- A 10-year, $300MM contract for Mike Trout has often been cited as a possible extension for the young superstar, though MLB.com's Alden Gonzalez opines that Trout's representatives might take a lesser deal given that Trout still has four years until free agency and his stock could drop in the interim. Also, a shorter deal would set Trout up for another massive contract later in his career. Gonzalez suggests a seven-year, $200MM extension could work. In my opinion, while the $200MM mark is a major threshold for any player, I'd guess the Angels would happily lock Trout up at that price.
- Athletics manager Bob Melvin told reporters, including Susan Slusser of the San Francisco Chronicle, that there is very little chance top prospect Addison Russell begins the season on the Major League roster. The A's are already set at shortstop wth Jed Lowrie (with Nick Punto and Eric Sogard as backup options), and as Slusser notes, there is little reason to start Russell's service time clock at this point in his young career.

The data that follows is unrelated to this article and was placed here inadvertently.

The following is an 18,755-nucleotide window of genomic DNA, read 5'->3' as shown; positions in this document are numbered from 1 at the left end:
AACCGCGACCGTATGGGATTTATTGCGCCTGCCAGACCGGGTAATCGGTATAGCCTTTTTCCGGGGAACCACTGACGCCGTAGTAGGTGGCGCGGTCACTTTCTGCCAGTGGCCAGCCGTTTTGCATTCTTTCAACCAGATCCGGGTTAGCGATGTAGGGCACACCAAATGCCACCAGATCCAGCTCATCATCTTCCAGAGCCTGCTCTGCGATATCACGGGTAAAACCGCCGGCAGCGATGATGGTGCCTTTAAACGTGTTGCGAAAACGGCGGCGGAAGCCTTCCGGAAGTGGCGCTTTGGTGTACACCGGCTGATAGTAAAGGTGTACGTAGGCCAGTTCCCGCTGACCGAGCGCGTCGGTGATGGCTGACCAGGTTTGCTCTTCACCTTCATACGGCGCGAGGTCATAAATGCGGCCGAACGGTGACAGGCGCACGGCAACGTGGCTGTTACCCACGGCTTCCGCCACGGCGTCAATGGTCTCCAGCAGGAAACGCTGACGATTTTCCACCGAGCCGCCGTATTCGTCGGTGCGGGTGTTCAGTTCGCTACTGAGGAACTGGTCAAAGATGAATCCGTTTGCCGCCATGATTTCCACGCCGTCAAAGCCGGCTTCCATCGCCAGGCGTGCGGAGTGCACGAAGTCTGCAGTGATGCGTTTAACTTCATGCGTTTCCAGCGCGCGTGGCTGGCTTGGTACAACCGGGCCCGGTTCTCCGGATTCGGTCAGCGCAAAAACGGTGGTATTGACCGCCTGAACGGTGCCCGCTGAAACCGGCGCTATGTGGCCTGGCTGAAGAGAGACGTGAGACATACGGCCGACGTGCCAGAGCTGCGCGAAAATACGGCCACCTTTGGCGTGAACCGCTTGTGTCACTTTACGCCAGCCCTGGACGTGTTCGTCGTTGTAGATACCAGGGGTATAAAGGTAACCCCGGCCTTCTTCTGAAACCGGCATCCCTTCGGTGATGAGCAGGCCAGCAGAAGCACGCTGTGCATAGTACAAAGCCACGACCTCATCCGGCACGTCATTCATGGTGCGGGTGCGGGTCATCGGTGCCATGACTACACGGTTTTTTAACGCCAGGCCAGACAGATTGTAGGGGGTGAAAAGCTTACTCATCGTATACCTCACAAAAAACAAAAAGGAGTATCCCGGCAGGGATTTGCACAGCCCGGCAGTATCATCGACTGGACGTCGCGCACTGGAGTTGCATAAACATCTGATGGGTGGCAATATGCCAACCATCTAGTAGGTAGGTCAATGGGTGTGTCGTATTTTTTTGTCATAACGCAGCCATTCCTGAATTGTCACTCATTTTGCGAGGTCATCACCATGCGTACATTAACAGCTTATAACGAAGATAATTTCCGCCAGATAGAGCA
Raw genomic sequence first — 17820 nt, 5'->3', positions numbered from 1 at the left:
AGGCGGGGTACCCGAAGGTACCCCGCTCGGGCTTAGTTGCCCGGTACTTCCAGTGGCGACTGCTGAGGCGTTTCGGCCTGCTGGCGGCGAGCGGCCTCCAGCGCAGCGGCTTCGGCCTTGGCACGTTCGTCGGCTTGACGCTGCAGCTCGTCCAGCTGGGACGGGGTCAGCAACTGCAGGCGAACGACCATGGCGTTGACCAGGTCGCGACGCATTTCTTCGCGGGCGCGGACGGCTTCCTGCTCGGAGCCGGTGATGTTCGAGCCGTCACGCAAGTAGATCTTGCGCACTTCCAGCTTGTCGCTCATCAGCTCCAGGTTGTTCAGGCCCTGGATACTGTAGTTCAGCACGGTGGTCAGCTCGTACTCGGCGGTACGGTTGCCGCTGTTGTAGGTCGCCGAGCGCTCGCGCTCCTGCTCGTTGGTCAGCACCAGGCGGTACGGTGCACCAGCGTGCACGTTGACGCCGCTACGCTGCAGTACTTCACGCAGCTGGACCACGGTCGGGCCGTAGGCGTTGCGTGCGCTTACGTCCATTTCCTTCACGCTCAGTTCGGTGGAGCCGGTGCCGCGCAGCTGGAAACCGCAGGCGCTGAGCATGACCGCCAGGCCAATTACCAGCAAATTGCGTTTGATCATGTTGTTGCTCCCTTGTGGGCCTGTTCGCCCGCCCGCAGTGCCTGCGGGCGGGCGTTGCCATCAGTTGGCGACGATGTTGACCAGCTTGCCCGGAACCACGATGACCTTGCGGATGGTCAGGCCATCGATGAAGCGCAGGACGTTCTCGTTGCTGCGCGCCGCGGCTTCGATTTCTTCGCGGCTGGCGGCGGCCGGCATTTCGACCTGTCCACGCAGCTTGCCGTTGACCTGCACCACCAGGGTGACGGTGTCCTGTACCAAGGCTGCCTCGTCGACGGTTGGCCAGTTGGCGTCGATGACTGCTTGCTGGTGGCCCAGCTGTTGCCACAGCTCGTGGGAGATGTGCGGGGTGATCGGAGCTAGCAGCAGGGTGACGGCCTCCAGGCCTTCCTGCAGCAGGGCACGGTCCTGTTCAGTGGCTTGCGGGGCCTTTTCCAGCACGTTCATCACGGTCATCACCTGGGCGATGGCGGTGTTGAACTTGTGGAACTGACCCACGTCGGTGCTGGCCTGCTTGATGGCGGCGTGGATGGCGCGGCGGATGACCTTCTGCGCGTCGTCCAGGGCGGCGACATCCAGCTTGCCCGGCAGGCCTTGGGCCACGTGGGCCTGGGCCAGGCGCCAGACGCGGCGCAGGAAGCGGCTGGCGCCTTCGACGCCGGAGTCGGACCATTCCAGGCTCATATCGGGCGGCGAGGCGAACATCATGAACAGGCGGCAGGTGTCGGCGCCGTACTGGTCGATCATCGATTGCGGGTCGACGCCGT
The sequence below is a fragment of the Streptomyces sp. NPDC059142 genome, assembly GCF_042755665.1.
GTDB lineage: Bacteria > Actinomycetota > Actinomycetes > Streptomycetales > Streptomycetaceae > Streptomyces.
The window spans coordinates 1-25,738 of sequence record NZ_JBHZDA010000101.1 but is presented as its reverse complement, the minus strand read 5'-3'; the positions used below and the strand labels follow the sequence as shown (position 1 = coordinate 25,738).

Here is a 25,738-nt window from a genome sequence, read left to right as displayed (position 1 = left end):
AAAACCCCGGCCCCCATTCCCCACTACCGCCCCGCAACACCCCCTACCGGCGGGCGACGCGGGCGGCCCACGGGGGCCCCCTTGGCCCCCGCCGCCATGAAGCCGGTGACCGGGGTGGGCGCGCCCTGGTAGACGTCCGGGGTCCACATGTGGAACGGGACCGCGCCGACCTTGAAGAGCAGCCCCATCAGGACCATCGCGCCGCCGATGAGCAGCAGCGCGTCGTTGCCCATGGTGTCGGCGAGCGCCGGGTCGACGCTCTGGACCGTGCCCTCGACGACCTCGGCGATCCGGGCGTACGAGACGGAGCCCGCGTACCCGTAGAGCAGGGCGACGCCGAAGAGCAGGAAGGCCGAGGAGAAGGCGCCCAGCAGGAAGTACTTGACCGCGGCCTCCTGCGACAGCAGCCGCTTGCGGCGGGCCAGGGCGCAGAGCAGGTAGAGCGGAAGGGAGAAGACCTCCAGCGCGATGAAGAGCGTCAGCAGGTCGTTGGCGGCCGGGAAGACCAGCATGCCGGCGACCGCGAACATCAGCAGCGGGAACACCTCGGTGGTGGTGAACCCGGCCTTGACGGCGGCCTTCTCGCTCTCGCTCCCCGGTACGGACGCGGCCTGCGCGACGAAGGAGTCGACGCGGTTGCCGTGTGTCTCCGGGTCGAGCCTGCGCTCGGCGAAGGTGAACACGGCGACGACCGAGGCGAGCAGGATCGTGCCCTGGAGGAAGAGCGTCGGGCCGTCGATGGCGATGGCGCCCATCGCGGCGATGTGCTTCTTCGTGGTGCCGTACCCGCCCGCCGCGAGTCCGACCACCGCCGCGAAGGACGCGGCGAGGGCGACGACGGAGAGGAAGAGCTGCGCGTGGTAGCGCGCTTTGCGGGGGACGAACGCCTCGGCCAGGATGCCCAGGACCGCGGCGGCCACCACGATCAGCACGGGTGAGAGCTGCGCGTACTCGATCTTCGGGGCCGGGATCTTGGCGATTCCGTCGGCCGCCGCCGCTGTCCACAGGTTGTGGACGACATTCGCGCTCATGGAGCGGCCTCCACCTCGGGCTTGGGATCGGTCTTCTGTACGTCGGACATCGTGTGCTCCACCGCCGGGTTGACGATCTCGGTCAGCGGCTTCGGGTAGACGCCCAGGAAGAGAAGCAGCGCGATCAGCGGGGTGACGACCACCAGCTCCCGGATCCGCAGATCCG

Even after giving up a first-round draft choice to add one of the premier free agents still available in starter Ubaldo Jimenez, the Orioles could still sign another player tied to compensation, tweets Jim Bowden of ESPN.com. The club remains in on both Nelson Cruz and Kendrys Morales.